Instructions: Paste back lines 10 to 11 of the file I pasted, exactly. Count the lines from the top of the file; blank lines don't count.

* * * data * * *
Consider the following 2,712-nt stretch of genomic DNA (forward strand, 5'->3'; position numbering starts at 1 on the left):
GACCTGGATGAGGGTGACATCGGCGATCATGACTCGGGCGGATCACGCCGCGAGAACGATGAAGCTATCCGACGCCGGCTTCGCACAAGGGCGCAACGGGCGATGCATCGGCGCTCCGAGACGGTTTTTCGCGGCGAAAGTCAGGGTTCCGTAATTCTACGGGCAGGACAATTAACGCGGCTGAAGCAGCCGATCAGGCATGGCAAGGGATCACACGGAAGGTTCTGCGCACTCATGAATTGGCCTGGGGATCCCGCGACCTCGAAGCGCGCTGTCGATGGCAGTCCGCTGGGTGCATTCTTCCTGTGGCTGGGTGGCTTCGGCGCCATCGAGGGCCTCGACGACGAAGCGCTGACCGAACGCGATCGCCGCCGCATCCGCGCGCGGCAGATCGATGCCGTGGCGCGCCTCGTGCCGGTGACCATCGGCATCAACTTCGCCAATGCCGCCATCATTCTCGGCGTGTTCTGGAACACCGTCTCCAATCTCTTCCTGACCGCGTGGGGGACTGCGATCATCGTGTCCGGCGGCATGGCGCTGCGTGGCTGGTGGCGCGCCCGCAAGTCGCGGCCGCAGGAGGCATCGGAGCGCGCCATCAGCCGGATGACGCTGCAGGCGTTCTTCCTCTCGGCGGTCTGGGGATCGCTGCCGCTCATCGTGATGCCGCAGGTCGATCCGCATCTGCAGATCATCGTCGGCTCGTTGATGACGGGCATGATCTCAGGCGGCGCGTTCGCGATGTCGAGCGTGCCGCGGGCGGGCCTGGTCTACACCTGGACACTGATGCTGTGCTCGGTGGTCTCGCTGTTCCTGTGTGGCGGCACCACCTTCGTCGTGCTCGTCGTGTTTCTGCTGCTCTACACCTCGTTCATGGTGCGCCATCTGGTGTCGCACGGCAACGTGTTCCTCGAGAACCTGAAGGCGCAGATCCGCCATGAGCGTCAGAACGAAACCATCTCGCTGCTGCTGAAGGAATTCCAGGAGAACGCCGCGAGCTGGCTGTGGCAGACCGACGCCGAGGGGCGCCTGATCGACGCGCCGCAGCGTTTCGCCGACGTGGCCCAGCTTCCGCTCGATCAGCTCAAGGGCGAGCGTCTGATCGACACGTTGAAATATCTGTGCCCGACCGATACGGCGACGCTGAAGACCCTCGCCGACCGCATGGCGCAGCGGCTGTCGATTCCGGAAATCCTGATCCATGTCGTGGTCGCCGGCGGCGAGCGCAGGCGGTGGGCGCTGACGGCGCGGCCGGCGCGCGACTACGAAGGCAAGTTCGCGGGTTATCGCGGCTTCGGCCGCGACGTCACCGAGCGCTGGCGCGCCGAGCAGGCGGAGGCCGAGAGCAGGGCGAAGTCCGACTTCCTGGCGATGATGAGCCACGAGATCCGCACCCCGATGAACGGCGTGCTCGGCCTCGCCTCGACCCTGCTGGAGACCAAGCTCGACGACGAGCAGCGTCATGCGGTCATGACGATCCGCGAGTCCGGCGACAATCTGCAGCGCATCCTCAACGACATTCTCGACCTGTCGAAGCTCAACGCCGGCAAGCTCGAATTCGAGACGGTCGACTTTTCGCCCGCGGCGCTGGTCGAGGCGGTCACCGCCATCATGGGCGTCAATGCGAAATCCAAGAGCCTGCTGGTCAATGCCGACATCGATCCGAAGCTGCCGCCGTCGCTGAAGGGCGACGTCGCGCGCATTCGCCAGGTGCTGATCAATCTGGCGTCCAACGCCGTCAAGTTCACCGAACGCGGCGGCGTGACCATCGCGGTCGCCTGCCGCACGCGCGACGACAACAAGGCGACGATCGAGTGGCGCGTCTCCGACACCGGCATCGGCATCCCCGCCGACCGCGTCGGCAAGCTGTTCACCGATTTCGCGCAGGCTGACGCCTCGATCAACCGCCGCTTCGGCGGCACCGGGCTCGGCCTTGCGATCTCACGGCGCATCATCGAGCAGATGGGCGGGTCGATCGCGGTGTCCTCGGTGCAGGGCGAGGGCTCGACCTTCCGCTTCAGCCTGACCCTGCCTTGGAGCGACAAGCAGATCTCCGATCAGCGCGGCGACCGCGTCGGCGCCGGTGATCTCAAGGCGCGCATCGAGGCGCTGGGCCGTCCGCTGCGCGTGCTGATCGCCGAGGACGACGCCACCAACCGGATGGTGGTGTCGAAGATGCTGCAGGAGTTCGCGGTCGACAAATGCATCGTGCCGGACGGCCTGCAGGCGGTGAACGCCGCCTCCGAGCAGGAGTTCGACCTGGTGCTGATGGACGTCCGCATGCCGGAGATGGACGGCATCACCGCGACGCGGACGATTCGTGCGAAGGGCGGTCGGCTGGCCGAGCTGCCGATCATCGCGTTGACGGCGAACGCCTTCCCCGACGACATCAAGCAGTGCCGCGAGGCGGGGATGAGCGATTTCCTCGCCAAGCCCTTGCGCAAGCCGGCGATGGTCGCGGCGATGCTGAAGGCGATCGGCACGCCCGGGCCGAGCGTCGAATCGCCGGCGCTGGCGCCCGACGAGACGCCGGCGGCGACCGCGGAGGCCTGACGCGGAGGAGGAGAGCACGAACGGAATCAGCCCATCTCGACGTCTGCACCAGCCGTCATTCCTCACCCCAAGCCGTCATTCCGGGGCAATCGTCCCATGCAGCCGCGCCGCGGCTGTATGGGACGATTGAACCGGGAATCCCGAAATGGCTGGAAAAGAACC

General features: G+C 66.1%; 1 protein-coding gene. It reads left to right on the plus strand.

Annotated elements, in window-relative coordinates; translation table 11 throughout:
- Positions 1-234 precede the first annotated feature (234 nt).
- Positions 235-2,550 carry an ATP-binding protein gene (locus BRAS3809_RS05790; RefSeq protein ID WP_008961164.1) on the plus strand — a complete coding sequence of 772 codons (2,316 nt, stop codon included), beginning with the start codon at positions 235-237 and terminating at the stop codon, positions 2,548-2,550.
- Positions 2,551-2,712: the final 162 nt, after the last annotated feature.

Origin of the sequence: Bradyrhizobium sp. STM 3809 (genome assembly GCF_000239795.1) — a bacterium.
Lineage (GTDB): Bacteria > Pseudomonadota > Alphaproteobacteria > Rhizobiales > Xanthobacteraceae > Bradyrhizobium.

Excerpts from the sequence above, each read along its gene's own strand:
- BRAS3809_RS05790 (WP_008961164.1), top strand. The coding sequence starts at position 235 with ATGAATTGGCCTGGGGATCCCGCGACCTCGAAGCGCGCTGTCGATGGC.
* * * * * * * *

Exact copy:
Excerpts from the sequence above, each read along its gene's own strand:
- BRAS3809_RS05790 (WP_008961164.1), top strand. The coding sequence starts at position 235 with ATGAATTGGCCTGGGGATCCCGCGACCTCGAAGCGCGCTGTCGATGGC.